People grow out of certain things at different points of life, one of these things can be a tattoo that no longer serves you. You may not like your tattoo anymore or it may depict a person, event or place that you may have outgrown.
Whatever the case may be tattoo removal has become a very easy and painless procedure thanks to laser tattoo removal. In the past people had to resort to time consuming and painful methods such as dermabrasion, Tricholoroaecetic acid (an acid that removes the top layers of skin reaching as deep into the skin as the ink), Salabrasion (scrubbing the skin with salt), cryosurgery and excision which involves excising skin grafts for large tattoos.
Early forms of tattoo removal included injecting or applying wine, lime, and garlic or pigeon excrement. Laser tattoo removal was discovered in the 20th century however it was first performed with continuous wave lasers initially and later with Q switched lasers that use non-invasive ways of removal of tattoo pigments using Q switched lasers. Typically, these lasers work best on darker colored inks.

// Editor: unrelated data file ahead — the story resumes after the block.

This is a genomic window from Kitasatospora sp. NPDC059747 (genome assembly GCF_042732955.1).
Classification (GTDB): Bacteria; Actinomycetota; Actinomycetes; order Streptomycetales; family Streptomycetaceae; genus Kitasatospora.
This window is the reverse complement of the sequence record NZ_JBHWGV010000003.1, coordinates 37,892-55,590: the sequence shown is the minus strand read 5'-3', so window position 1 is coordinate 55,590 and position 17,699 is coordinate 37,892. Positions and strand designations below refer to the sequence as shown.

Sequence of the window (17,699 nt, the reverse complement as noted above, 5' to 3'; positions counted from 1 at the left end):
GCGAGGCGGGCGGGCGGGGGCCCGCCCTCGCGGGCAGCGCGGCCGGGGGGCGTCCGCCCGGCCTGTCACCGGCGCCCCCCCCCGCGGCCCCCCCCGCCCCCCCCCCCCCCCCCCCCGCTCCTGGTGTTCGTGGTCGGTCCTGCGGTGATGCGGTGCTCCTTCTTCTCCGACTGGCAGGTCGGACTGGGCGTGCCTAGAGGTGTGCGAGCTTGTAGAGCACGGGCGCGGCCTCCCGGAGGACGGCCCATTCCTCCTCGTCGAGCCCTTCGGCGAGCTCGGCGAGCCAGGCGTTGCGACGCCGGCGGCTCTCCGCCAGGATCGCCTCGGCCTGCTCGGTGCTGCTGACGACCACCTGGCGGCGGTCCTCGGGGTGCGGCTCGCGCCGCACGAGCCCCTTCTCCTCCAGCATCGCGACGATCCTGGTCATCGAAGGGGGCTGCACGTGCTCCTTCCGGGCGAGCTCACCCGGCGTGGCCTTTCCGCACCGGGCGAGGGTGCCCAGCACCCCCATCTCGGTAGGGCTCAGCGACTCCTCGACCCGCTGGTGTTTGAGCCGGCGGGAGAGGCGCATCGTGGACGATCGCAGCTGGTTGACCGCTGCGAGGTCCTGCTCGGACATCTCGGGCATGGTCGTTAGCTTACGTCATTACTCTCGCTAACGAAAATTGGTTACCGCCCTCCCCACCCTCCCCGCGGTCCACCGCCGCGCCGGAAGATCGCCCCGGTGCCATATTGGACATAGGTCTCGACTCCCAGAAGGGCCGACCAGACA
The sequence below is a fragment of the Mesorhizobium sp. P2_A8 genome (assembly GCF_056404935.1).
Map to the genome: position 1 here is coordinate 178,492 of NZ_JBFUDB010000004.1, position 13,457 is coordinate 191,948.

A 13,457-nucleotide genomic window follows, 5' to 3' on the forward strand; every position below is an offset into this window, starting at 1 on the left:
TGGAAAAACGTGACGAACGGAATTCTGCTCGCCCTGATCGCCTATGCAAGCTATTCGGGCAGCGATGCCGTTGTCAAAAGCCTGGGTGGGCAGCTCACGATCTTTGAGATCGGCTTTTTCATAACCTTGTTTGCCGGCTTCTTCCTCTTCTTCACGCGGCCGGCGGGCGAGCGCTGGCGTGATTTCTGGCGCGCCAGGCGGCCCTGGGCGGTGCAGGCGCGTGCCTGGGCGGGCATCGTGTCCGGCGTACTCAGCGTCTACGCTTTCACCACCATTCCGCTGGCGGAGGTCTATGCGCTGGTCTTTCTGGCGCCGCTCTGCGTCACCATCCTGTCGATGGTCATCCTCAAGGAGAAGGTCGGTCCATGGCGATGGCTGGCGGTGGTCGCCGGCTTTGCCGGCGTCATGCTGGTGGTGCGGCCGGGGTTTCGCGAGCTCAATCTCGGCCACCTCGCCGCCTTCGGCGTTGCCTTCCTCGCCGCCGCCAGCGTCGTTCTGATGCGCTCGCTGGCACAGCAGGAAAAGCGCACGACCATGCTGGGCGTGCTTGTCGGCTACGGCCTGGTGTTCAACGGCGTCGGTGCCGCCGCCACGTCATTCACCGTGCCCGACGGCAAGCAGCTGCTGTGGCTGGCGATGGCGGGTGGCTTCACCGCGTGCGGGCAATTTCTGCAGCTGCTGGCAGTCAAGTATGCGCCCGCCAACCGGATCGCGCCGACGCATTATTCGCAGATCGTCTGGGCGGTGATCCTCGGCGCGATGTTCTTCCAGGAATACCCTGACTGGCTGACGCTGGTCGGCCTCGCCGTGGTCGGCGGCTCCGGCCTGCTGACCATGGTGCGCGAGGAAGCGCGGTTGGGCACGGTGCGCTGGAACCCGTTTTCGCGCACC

Some frequently asked questions regarding laser tattoo removal are the following:
How does laser tattoo removal work?
In laser tattoo removal the doctor first applies a topical local anesthetic on the area that needs to be treated, then he gives you eye protection and uses a hand held laser device that emits quick pulses of laser and instantly absorbs the tattoo ink penetrating deep into the skin layers. You can see the tattoo ink coming off immediately.
How many treatments are required to remove a tattoo?
Amateur tattoos generally require 3 to 5 sessions with monthly intervals whereas professional tattoos require 8 to 10 sessions with monthly intervals. It also depends upon the size and color of the tattoo.
Is laser tattoo removal painful?
Since the lasers use high intensity of heated pulses, the treatment does cause discomfort but some kind of topical anesthetic is applied. Most patients equate the pain of tattoo removal similar to getting a tattoo. The pain tends to decrease as treatment progresses and the tattoo ink fades. Most patients tolerate the discomforts but if their threshold for pain is low, they can opt for local anesthesia.